With more depth, Tim Miles seeking quicker tempo for Husker hoops

LINCOLN — The biggest ovation from Thursday night’s Nebraska basketball open house at Pinnacle Bank Arena came in response to coach Tim Miles grabbing the microphone and saying the following:

“We’re going to try to push the ball and be more up-tempo than we have been.”

To show that wasn’t just talk, one of the longest drills during the 75-minute workout ahead of a 20-minute scrimmage was a 5-on-5, full-court, stop-for-nothing game session in which only 12 seconds were put on the shot clock.

Also, the 38-36 score in the one half of a simulated game offered the crowd of about 1,000 a look at the Huskers’ quicker pace and better depth of talent.

Six players scored at least six points, with junior guard James Palmer firing in 17 and senior guard Evan Taylor 10. It was Taylor’s spinning move in the lane with 4.7 seconds left that decided the scrimmage.

Nebraska already had shown its scoring chops in two exhibition games, beating Mississippi State 76-72 on the road and Iowa State 92-84 in a closed scrimmage.

But Thursday’s event on home turf was equally important to Miles.

“That’s a different set of nerves for some of these guys,” he said. “The guys coming off medical things, and the freshmen to be out there for the first time, it’s important for those guys.”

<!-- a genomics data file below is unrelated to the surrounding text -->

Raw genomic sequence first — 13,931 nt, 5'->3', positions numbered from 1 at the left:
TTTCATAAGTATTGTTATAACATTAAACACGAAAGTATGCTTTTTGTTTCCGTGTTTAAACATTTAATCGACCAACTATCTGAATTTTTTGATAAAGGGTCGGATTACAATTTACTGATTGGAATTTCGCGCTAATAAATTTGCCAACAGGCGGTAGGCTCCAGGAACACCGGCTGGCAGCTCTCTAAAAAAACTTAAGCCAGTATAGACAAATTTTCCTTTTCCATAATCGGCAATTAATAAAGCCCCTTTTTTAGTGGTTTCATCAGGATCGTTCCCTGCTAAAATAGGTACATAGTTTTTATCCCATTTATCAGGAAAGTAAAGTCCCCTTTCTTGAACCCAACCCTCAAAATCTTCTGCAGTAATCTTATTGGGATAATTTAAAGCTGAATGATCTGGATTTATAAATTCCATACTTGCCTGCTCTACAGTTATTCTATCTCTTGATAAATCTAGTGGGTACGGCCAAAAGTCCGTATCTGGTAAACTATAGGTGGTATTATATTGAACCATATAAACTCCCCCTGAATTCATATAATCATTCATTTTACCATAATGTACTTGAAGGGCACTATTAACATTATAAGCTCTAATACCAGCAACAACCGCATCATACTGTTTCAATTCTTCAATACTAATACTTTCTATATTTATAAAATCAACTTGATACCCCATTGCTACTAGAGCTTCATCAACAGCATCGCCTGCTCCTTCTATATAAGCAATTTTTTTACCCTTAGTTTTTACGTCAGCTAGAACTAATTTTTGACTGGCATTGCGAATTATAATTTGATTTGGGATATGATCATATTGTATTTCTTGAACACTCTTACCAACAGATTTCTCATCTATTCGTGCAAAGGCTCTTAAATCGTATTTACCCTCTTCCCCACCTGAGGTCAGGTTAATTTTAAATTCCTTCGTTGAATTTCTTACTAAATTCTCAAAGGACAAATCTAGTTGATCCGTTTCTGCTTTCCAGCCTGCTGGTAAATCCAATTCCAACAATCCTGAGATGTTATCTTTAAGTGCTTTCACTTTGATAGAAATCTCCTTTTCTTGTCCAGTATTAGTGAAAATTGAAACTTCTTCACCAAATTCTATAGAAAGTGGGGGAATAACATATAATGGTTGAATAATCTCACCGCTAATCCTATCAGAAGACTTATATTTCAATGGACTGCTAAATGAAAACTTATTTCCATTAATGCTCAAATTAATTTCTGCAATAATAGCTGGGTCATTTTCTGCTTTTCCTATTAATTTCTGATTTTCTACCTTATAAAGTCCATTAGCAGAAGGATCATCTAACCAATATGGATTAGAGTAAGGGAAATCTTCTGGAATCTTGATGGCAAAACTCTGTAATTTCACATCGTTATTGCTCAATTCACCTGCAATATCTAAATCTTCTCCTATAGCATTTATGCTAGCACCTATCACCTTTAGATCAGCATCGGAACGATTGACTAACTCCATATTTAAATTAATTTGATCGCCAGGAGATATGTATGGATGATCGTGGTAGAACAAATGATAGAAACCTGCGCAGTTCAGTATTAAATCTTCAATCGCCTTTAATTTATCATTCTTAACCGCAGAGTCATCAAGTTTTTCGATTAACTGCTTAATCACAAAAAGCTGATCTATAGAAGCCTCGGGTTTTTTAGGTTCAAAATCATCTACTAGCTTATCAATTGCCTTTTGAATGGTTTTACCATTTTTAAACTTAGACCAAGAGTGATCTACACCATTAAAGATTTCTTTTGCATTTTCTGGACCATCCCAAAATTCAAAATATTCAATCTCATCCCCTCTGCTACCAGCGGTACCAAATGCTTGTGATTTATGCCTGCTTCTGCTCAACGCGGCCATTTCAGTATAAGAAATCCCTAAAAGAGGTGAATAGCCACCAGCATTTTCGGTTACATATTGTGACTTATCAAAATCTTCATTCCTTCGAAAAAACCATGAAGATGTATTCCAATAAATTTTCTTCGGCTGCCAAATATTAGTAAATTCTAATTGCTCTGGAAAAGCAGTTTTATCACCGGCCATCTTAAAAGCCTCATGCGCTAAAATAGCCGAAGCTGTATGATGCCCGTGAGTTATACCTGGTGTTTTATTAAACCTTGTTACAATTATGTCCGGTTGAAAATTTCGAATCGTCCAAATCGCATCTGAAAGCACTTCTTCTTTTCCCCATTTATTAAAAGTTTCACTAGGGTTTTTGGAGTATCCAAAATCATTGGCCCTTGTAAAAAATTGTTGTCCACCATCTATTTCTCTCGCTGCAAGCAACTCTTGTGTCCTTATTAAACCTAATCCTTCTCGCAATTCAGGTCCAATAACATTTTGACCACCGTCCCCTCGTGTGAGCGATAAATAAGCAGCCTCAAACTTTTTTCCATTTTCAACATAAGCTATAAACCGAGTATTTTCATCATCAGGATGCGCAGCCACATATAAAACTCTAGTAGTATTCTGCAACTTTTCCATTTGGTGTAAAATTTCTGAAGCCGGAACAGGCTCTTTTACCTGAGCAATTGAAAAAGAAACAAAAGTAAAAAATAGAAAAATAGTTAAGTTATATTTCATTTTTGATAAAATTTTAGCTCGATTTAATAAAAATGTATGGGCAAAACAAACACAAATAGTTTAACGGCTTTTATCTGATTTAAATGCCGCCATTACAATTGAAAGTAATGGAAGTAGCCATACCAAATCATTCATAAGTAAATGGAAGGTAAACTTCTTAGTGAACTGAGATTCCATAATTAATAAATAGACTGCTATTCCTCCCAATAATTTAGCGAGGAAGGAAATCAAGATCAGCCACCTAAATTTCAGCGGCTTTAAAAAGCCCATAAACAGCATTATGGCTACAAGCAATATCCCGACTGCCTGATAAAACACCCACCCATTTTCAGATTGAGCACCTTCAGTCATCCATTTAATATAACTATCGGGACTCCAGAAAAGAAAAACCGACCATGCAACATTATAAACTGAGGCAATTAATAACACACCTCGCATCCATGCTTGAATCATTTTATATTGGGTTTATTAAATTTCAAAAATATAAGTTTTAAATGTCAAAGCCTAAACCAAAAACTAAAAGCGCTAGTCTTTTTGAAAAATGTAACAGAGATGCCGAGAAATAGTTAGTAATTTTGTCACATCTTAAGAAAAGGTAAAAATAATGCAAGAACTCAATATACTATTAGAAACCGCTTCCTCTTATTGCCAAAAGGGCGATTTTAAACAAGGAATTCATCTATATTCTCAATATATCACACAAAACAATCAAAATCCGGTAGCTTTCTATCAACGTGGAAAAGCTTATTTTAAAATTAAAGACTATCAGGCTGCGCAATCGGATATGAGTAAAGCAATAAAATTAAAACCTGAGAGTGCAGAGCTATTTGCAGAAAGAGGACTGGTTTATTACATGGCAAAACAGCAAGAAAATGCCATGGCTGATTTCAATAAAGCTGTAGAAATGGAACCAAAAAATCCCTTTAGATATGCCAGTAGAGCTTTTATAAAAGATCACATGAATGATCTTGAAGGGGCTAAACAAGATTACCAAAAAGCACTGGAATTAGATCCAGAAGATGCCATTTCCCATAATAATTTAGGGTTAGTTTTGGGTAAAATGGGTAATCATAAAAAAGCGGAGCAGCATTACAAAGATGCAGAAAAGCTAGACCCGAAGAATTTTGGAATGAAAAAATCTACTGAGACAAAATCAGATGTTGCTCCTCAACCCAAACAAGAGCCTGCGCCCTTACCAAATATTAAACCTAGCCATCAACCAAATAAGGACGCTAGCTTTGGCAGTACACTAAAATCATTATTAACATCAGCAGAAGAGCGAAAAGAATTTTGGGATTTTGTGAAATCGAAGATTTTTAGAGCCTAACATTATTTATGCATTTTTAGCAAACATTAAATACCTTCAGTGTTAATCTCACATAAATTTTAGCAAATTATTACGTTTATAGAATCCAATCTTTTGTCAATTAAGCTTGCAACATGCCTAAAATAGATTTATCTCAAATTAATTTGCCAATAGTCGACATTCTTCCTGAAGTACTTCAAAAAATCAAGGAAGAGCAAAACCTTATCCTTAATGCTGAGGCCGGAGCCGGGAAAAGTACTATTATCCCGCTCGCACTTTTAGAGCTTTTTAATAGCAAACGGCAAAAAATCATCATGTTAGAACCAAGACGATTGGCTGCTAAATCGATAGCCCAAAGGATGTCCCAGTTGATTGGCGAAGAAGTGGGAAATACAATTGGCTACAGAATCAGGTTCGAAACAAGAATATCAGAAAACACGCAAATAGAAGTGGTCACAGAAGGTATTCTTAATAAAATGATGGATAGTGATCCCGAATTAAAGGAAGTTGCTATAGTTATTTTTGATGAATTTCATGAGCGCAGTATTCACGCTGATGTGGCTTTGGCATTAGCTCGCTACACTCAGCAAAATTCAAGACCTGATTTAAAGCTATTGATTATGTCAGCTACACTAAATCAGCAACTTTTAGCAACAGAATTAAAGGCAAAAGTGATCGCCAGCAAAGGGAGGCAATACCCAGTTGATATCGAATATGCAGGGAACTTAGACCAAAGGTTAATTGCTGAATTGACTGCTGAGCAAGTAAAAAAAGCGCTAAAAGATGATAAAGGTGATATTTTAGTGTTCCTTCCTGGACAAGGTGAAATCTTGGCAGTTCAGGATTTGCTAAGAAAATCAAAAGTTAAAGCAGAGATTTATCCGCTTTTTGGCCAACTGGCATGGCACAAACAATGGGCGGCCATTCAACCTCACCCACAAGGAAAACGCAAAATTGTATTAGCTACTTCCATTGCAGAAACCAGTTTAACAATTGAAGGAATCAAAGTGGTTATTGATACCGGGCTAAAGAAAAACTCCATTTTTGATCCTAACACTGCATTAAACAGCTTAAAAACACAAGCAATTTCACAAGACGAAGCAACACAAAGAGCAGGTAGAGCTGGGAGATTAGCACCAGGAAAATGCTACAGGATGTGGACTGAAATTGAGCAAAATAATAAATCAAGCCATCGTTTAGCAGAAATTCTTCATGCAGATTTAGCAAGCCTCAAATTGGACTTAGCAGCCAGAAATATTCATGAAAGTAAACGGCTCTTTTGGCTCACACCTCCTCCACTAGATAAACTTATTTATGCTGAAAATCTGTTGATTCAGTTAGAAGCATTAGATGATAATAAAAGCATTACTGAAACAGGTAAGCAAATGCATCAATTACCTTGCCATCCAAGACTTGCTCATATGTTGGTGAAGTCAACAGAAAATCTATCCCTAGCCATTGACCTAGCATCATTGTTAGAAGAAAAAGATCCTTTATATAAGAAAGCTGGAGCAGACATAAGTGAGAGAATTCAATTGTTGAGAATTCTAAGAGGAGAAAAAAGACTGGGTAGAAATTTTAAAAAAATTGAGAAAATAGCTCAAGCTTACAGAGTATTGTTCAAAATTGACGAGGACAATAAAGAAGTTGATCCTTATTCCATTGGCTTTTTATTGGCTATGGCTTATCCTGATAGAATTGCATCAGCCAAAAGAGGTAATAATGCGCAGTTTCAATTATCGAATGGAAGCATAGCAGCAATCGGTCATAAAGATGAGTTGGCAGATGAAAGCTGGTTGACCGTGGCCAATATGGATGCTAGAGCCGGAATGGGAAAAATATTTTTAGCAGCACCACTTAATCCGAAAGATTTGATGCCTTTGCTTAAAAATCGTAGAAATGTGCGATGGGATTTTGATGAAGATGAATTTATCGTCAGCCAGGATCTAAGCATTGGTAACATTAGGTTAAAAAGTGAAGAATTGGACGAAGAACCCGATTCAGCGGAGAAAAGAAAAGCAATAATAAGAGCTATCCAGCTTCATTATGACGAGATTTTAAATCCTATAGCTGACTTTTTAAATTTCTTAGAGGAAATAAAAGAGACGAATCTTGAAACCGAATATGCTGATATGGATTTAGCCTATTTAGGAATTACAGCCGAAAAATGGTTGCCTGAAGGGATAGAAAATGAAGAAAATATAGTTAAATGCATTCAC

A bonus with the open house, Miles said, was to combine it with a Husker booster event that allowed new Athletic Director Bill Moos to attend.

One of Nebraska’s newcomers, center Duby Okeke, was glad to play at PBA with the lights on and fans in the stands.

The graduate transfer, who came from Winthrop, played in a 6,100-seat building there. He didn’t get a full look at PBA in recruiting because the season was over when he visited, and the arena was hosting a monster truck show.

“It’s amazing,” said Okeke, who blocked three shots and threw down a dunk in the first few minutes of the scrimmage. “It’s better than Winthrop. Winthrop, I love it. It was the best experience.

“But here? This is another level. This is the Big Ten. It’s crazy. I’m used to being on the other side when we would go to play big schools. Now that I’m part of it, it’s different for me. I’m just trying to learn.”

During the Red-White scrimmage, players switched teams and substituting was frequent.

“My job is to blend the best lineup for as long as possible,” Miles said. “If that means starting Huey, Dewey and Louie, that’s who we’re going to start. Or if it’s Larry, Curly and Moe, I don’t care who starts.

“But we’ve got to be able to sub to have the strongest team out there for the longest amount of time until fatigue or foul trouble sets in.”

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